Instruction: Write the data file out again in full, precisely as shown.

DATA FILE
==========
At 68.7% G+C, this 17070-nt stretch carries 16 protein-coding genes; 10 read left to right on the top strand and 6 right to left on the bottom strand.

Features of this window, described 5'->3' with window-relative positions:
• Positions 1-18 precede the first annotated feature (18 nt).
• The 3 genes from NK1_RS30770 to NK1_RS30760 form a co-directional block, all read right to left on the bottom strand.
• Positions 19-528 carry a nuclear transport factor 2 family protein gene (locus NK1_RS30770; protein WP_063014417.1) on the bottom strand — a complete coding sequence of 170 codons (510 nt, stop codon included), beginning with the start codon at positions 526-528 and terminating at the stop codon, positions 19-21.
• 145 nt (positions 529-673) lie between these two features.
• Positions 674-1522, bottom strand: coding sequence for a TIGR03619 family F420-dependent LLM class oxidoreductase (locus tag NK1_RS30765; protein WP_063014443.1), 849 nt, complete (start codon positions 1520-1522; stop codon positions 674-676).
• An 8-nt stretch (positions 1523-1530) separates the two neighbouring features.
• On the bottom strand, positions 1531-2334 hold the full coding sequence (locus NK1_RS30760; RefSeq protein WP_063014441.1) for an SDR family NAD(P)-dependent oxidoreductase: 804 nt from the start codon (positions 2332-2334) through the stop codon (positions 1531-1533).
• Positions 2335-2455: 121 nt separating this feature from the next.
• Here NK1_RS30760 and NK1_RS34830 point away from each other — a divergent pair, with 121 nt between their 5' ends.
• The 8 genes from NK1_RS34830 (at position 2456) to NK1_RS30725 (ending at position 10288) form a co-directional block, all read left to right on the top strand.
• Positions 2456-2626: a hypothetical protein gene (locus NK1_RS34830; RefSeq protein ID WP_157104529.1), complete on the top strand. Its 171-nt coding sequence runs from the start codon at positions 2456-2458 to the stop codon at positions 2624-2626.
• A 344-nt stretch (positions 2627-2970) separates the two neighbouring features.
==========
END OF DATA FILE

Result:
At 68.7% G+C, this 17070-nt stretch carries 16 protein-coding genes; 10 read left to right on the top strand and 6 right to left on the bottom strand.

Features of this window, described 5'->3' with window-relative positions:
• Positions 1-18 precede the first annotated feature (18 nt).
• The 3 genes from NK1_RS30770 to NK1_RS30760 form a co-directional block, all read right to left on the bottom strand.
• Positions 19-528 carry a nuclear transport factor 2 family protein gene (locus NK1_RS30770; protein WP_063014417.1) on the bottom strand — a complete coding sequence of 170 codons (510 nt, stop codon included), beginning with the start codon at positions 526-528 and terminating at the stop codon, positions 19-21.
• 145 nt (positions 529-673) lie between these two features.
• Positions 674-1522, bottom strand: coding sequence for a TIGR03619 family F420-dependent LLM class oxidoreductase (locus tag NK1_RS30765; protein WP_063014443.1), 849 nt, complete (start codon positions 1520-1522; stop codon positions 674-676).
• An 8-nt stretch (positions 1523-1530) separates the two neighbouring features.
• On the bottom strand, positions 1531-2334 hold the full coding sequence (locus NK1_RS30760; RefSeq protein WP_063014441.1) for an SDR family NAD(P)-dependent oxidoreductase: 804 nt from the start codon (positions 2332-2334) through the stop codon (positions 1531-1533).
• Positions 2335-2455: 121 nt separating this feature from the next.
• Here NK1_RS30760 and NK1_RS34830 point away from each other — a divergent pair, with 121 nt between their 5' ends.
• The 8 genes from NK1_RS34830 (at position 2456) to NK1_RS30725 (ending at position 10288) form a co-directional block, all read left to right on the top strand.
• Positions 2456-2626: a hypothetical protein gene (locus NK1_RS34830; RefSeq protein ID WP_157104529.1), complete on the top strand. Its 171-nt coding sequence runs from the start codon at positions 2456-2458 to the stop codon at positions 2624-2626.
• A 344-nt stretch (positions 2627-2970) separates the two neighbouring features.